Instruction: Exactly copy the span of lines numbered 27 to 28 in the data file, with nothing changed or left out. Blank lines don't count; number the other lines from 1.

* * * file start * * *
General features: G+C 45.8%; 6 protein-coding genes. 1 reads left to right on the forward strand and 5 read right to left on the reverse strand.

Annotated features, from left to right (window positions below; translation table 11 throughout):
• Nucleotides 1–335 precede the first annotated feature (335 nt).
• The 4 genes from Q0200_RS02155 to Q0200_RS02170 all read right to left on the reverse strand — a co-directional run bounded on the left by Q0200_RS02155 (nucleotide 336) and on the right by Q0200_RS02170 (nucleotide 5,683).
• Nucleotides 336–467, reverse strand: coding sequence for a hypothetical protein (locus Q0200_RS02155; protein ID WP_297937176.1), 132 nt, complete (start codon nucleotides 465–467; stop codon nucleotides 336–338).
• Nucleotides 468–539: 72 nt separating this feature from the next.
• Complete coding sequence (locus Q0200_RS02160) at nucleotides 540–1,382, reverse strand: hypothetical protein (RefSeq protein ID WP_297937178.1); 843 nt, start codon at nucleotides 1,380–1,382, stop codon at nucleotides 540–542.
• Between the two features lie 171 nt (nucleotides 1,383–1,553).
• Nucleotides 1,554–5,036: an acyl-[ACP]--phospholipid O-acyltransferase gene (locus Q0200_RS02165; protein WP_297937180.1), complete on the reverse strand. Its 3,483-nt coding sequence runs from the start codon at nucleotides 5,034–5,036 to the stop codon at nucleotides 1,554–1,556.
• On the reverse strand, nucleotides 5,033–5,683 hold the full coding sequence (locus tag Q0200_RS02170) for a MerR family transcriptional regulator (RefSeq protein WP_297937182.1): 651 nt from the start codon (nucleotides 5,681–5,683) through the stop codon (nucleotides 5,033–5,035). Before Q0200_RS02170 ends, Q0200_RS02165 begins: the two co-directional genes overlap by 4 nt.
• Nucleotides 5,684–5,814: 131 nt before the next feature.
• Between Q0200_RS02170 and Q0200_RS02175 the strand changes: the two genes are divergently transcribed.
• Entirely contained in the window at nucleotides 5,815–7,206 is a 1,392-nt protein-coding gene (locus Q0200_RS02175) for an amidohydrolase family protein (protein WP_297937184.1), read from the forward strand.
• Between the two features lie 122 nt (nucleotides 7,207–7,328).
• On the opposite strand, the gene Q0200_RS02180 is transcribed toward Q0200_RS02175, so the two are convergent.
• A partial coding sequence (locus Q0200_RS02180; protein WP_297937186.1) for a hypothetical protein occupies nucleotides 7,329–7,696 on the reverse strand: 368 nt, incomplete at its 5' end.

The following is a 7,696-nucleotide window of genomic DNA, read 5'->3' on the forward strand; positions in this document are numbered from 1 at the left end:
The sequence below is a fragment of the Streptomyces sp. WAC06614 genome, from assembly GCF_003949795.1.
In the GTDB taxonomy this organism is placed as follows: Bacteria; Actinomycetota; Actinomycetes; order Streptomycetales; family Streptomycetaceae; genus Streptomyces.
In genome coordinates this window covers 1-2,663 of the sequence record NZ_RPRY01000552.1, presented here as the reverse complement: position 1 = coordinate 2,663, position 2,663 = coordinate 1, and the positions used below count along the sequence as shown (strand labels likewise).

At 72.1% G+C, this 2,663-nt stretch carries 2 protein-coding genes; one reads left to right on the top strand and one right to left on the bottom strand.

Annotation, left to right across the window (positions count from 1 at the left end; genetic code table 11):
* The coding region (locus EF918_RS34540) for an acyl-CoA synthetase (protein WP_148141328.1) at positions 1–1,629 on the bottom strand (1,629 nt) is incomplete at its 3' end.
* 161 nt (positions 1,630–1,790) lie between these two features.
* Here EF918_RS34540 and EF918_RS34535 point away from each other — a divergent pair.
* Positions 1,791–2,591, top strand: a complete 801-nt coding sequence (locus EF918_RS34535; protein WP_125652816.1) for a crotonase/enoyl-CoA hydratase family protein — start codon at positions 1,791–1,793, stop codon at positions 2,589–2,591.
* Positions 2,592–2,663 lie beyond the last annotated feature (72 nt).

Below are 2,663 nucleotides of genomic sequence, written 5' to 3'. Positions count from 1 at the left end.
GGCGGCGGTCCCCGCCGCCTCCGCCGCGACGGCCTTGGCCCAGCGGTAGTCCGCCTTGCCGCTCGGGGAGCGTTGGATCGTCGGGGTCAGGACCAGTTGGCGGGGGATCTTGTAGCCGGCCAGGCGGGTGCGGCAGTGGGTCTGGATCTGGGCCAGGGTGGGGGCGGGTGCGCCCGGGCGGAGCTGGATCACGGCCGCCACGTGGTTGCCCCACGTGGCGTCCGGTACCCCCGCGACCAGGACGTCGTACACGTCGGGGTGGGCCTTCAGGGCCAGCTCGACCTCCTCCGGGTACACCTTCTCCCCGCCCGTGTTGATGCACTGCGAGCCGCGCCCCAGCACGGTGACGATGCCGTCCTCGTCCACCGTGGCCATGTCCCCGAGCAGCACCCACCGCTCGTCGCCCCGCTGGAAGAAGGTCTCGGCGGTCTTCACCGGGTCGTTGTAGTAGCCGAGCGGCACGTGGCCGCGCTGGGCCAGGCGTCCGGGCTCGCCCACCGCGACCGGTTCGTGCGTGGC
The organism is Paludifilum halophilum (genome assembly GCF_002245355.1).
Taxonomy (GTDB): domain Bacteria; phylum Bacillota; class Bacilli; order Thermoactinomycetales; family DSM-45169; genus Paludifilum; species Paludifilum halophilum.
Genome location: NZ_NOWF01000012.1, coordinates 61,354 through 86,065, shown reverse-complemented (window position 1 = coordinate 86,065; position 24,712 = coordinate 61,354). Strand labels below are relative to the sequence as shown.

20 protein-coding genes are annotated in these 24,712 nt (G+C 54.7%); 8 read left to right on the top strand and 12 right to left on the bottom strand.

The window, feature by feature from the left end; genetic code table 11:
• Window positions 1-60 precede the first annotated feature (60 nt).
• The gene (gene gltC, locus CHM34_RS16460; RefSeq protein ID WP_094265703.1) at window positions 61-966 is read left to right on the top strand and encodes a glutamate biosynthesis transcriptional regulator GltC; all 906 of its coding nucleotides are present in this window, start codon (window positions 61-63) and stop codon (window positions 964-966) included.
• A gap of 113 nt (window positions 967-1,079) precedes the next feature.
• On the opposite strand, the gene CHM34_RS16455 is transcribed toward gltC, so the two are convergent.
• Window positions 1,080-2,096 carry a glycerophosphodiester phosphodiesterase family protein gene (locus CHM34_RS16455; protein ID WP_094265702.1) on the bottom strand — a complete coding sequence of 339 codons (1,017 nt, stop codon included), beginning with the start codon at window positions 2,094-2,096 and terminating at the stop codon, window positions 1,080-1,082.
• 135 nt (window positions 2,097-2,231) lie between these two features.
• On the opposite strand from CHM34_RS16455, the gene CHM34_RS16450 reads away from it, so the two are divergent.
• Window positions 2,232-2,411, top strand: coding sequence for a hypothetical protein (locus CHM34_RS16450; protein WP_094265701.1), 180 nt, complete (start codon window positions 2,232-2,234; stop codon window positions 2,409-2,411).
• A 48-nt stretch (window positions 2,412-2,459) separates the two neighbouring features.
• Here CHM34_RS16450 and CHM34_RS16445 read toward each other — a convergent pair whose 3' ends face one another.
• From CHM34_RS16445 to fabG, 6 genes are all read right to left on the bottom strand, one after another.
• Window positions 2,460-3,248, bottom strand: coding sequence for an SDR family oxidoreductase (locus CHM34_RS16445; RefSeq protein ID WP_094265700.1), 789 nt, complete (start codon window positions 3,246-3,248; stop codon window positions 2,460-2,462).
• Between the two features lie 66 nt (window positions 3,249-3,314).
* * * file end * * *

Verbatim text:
* Positions 2,592–2,663 lie beyond the last annotated feature (72 nt).

Below are 2,663 nucleotides of genomic sequence, written 5' to 3'. Positions count from 1 at the left end.